Jul
02
2020

Articles About protest

  • Solidarity on Stonewall anniversary

    What happened at Stonewall in NYC 1969, was a riot against the police. It wasn’t in answer to just a few homophobic police officers targeting our social havens in one city. This was a manifestation of our rage against the socially, politically, legally sanctioned nationwide assault on our culture.

  • YSPD, Yellow Springs Schools issue statements on recent police killings

    This week, Yellow Springs Police Chief Brian Carlson and Yellow Springs Schools Superintendent Terri Holden released statements addressing the recent death of George Floyd at the hands of police in Minneapolis, and the ongoing issues of police brutality against people of color in the country.

  • Signs of the times

    About 50 YSHS students walked out of class on Friday afternoon to join in the worldwide Climate Strike, a series of youth-led rallies in advance of the UN Climate Action Summit on Monday, Sept. 23.

  • John Crawford III memorial — Turnout, resolve at 5th anniversary

    John Crawford III is not forgotten. That was the main message Monday evening at a memorial along Pentagon Boulevard, outside the Walmart where Crawford, a 22-year-old black man, was shot and killed by a white Beavercreek police officer five years ago.  

  • No cages, no walls

    Dorothee Buron, of Yellow Springs, foreground, was one of about a half dozen villagers, along with about 60 others, who gathered near the office of Congressman Mike Turner (R-Dayton), on Tuesday, July 2, to protest the inhumane treatment of immigrants. (Photo by Megan Bachman)

    Around 60 protesters gathered near the office of Congressman Mike Turner (R-Dayton), on Tuesday, July 2, as part of a nationwide protest at 184 locations to demand action on the inhumane treatment of immigrants.

  • A place of peace

    Longtime villager Peg Champney stands at the corner of Livermore Street and Xenia Avenue, part of an ongoing peace protest that has been raising awareness to passersby for more than 15 years. (Submitted photo by Luciana Lieff)

    Longtime villager, Quaker and former Yellow Springs News co-owner Peg Champney stands at the corner of Livermore Street and Xenia Avenue, part of an ongoing peace protest.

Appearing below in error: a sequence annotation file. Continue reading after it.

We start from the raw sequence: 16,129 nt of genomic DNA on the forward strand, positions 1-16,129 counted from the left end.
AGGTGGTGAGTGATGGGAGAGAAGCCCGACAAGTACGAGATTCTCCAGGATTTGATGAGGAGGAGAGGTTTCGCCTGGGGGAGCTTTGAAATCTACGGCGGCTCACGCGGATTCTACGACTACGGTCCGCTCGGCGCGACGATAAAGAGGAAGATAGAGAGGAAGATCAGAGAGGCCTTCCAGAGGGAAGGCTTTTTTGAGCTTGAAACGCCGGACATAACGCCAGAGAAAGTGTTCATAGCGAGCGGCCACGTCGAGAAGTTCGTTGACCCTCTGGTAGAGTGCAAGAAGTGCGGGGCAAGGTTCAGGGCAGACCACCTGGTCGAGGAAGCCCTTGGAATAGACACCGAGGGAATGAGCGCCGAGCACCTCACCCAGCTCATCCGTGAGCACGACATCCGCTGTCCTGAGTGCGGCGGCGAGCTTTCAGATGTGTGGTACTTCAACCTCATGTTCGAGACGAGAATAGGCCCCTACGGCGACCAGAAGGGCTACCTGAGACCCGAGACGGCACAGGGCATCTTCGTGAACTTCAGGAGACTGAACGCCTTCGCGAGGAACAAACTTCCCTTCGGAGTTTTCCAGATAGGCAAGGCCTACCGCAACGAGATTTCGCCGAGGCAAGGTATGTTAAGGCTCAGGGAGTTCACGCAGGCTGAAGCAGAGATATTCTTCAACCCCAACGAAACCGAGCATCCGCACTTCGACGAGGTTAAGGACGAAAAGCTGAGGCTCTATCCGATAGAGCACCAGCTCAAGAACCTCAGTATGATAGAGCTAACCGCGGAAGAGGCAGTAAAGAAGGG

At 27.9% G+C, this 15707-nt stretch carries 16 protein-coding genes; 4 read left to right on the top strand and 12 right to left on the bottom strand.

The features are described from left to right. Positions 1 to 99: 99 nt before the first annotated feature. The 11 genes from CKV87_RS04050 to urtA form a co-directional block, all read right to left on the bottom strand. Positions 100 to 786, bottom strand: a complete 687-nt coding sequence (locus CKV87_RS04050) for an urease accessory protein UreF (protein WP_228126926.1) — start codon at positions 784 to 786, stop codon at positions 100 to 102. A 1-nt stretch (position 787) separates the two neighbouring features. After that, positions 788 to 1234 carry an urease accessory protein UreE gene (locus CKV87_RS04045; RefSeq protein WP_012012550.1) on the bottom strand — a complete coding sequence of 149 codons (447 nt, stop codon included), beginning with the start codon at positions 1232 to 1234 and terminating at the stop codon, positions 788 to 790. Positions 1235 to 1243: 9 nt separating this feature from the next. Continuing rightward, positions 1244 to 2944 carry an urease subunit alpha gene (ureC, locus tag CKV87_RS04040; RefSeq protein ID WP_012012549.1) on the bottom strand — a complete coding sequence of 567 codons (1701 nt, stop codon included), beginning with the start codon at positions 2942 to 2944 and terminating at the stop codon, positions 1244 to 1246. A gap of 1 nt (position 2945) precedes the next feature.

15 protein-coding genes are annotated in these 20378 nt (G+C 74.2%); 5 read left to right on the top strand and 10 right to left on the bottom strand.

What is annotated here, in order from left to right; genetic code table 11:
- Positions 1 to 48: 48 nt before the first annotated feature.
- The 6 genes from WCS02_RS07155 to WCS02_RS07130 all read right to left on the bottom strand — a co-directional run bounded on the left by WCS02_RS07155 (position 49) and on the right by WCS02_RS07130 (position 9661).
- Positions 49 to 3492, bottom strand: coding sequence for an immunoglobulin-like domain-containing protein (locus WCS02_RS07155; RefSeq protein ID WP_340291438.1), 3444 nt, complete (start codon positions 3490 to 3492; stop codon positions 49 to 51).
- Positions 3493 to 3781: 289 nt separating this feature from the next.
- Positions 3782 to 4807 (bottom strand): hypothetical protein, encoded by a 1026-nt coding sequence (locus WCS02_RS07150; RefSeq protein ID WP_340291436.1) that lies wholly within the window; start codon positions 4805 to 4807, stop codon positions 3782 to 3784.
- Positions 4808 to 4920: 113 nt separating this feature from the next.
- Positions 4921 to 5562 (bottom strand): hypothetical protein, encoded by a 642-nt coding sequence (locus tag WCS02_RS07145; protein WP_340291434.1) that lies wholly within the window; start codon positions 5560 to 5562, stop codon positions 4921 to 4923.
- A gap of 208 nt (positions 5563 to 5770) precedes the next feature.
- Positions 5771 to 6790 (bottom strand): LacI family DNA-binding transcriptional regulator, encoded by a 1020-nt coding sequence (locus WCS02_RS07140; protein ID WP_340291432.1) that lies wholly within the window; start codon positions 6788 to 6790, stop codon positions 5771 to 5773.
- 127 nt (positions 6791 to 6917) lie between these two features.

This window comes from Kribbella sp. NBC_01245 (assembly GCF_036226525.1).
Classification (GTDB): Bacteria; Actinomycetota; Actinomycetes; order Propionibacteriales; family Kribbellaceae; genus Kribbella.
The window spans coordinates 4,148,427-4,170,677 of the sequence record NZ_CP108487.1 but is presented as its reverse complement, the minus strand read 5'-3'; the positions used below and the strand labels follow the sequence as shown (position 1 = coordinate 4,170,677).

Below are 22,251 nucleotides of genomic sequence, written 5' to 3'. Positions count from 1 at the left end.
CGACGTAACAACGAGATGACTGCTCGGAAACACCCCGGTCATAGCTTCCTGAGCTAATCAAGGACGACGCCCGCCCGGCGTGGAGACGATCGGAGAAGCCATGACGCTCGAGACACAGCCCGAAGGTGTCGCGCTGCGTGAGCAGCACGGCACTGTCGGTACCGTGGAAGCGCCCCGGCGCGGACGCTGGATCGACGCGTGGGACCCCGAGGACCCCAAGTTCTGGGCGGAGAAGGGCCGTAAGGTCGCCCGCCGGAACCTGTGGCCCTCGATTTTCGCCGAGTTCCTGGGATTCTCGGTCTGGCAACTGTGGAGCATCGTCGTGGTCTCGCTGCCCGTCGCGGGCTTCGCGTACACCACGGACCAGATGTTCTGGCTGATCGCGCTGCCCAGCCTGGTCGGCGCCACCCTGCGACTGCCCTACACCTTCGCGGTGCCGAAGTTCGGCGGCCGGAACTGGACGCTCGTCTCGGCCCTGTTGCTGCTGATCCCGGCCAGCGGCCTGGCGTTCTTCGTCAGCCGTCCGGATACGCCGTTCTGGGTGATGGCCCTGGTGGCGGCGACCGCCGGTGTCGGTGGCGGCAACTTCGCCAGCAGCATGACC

• Village Council — Meister supporters speak out

    Village Council’s Monday, Jan. 22, meeting was standing room only as more than 50 villagers pressed into Council chambers. Many had come to voice their support for Officer David Meister.

  • Ohio EPA hears quarry concerns

    About 300 citizens packed the cafeteria of Greenon High School last Thursday to oppose a planned limestone quarrying project in Mad River Township, a few miles north of Yellow Springs. Ohio EPA organized the hearing, which was focused on one aspect of the project, a permit for wastewater discharge from the quarry. (Photo by Audrey Hackett)

    About 300 citizens packed the cafeteria of Greenon High School Feb. 1, voicing public opposition to a limestone quarrying plan a few miles north of Yellow Springs.

  • Taking the knee, together

    Protesters at Saturday’s action took a knee and sang the national anthem while kneeling on one knee, a gesture of solidarity with NFL players who have done the same during the anthem. Pictured here, from left, are villagers Kelly Fox, Tina Fox, Dan Dixon, Maria Bakari, Sherry Walker and Aiysha Walker. (Photo by Audrey Hackett)

    At least 65 local protesters “took the knee” for racial justice last Saturday.

  • Activists are awake and watching

    Yellow Springs resident Susan Alberter (left front), the driving force behind Greene County Indivisible: Awake and Watching, was among a number of group members who participated in a rally Tuesday, Sept. 5, in downtown Dayton to protest the president’s efforts to rescind President Barack Obama’s executive order known as DACA, or Deferred Action for Childhood Arrivals. An estimated 100 people, many from Yellow Springs, gathered outside U.S. Rep. Mike Turner’s regional office to urge Turner to help retain the legal status of 800,000 young people called “Dreamers.” (Photo by Carol Simmons)

    They’ve been dressing up in chicken suits each Monday and visiting downtown Dayton with signs suggesting that U.S. Representative Mike Turner, whose regional office is there, might be “a chicken” for not meeting yet this year with local constituents in a town hall setting.